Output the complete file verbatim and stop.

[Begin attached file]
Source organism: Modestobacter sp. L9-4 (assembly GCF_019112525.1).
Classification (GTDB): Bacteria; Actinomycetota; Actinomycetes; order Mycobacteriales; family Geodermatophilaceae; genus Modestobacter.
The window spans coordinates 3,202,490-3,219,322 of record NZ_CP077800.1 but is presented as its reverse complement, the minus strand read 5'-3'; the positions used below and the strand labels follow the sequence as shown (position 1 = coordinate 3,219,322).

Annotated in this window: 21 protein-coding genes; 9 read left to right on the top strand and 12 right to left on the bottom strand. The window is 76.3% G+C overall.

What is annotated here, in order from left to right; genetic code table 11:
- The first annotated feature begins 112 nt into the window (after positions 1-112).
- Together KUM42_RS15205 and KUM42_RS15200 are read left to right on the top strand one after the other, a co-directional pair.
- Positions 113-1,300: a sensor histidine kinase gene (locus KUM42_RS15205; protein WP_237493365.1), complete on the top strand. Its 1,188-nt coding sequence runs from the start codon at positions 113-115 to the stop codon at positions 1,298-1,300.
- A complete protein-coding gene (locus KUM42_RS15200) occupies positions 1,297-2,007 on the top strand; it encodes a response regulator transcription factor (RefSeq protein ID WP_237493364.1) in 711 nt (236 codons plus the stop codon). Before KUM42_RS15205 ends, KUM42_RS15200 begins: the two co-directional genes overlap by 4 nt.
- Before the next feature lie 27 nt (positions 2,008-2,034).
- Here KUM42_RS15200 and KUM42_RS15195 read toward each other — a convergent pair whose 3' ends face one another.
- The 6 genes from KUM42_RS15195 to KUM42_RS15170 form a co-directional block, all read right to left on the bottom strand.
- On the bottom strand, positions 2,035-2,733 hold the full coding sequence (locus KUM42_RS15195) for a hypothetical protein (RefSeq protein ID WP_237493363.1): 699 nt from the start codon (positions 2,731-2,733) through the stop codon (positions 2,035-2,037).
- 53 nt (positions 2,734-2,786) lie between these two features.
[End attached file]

Source organism: Modestobacter sp. L9-4 (assembly GCF_019112525.1).
Classification (GTDB): Bacteria; Actinomycetota; Actinomycetes; order Mycobacteriales; family Geodermatophilaceae; genus Modestobacter.
The window spans coordinates 3,202,490-3,219,322 of record NZ_CP077800.1 but is presented as its reverse complement, the minus strand read 5'-3'; the positions used below and the strand labels follow the sequence as shown (position 1 = coordinate 3,219,322).

Annotated in this window: 21 protein-coding genes; 9 read left to right on the top strand and 12 right to left on the bottom strand. The window is 76.3% G+C overall.

What is annotated here, in order from left to right; genetic code table 11:
- The first annotated feature begins 112 nt into the window (after positions 1-112).
- Together KUM42_RS15205 and KUM42_RS15200 are read left to right on the top strand one after the other, a co-directional pair.
- Positions 113-1,300: a sensor histidine kinase gene (locus KUM42_RS15205; protein WP_237493365.1), complete on the top strand. Its 1,188-nt coding sequence runs from the start codon at positions 113-115 to the stop codon at positions 1,298-1,300.
- A complete protein-coding gene (locus KUM42_RS15200) occupies positions 1,297-2,007 on the top strand; it encodes a response regulator transcription factor (RefSeq protein ID WP_237493364.1) in 711 nt (236 codons plus the stop codon). Before KUM42_RS15205 ends, KUM42_RS15200 begins: the two co-directional genes overlap by 4 nt.
- Before the next feature lie 27 nt (positions 2,008-2,034).
- Here KUM42_RS15200 and KUM42_RS15195 read toward each other — a convergent pair whose 3' ends face one another.
- The 6 genes from KUM42_RS15195 to KUM42_RS15170 form a co-directional block, all read right to left on the bottom strand.
- On the bottom strand, positions 2,035-2,733 hold the full coding sequence (locus KUM42_RS15195) for a hypothetical protein (RefSeq protein ID WP_237493363.1): 699 nt from the start codon (positions 2,731-2,733) through the stop codon (positions 2,035-2,037).
- 53 nt (positions 2,734-2,786) lie between these two features.